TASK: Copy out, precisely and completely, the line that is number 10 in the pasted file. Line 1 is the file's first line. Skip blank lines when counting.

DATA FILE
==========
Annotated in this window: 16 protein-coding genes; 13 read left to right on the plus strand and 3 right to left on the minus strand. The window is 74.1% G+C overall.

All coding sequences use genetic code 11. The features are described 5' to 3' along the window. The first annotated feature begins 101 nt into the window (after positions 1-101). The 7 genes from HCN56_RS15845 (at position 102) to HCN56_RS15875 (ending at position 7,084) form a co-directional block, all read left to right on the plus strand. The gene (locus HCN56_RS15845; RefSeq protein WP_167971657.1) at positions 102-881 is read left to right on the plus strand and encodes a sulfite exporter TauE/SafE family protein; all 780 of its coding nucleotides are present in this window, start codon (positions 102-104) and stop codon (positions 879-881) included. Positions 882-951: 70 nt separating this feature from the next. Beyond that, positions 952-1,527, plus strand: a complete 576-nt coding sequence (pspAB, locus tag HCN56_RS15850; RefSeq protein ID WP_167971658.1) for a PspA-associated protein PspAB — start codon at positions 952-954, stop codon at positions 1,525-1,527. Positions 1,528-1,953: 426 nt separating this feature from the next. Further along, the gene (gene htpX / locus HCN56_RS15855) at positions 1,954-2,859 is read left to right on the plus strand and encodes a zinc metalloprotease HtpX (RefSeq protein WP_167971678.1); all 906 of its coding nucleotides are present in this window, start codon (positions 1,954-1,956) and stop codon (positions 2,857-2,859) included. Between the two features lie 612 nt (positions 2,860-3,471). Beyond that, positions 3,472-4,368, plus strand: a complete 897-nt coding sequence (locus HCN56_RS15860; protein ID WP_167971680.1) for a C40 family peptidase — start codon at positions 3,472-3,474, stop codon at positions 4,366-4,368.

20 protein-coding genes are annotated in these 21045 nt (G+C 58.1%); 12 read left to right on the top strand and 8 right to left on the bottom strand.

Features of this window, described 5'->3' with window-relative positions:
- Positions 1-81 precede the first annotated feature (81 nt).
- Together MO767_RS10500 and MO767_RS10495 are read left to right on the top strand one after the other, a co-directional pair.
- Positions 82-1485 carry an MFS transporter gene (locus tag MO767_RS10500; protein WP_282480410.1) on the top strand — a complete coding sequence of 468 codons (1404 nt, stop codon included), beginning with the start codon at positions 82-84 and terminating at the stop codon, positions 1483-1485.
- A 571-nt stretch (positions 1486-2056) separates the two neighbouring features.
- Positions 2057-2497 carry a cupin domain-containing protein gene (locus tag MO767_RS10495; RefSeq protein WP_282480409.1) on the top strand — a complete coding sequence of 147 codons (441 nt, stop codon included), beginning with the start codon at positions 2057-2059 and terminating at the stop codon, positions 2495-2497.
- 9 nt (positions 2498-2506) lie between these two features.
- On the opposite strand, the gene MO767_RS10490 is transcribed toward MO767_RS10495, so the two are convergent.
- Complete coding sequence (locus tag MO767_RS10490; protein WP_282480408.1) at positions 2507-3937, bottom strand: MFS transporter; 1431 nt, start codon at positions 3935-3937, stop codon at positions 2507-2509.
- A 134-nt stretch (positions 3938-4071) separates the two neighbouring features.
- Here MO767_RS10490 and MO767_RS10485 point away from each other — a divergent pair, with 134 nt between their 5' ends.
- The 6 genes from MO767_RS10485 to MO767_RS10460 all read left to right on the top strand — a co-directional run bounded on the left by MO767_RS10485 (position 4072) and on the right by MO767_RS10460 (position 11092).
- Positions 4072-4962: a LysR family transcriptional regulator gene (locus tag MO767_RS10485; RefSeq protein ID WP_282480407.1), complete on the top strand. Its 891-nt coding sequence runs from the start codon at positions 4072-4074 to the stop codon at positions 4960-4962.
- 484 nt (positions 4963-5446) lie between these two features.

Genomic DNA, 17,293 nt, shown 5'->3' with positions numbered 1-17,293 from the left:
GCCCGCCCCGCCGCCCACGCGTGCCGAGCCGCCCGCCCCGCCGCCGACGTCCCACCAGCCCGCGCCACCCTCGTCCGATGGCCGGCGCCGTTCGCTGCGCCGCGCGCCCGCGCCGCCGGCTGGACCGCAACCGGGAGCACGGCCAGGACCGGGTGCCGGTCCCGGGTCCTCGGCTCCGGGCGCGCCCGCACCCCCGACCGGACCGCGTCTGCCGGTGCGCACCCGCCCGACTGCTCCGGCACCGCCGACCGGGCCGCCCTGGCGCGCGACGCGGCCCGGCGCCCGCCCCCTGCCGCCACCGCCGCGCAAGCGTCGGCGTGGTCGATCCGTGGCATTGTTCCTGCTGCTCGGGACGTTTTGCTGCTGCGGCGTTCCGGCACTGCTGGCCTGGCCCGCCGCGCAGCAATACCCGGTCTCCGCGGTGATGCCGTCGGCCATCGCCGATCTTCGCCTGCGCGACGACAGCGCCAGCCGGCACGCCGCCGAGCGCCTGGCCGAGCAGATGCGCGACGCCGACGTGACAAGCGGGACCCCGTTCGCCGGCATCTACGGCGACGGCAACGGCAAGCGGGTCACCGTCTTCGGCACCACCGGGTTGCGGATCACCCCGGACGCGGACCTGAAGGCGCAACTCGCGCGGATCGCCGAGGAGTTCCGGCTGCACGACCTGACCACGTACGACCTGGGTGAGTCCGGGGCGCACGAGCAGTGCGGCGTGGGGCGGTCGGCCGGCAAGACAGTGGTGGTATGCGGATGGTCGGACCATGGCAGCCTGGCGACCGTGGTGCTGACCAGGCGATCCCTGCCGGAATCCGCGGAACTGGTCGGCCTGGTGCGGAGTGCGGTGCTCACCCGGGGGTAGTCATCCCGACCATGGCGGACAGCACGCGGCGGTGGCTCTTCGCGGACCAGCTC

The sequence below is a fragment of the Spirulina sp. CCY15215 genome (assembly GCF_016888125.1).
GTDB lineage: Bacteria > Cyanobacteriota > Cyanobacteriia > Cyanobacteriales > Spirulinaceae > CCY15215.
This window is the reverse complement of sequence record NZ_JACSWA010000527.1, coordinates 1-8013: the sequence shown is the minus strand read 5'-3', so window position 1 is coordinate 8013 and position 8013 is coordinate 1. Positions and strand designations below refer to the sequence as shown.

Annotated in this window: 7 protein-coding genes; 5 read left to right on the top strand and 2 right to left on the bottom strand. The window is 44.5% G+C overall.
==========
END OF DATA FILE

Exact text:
- 9 nt (positions 2498-2506) lie between these two features.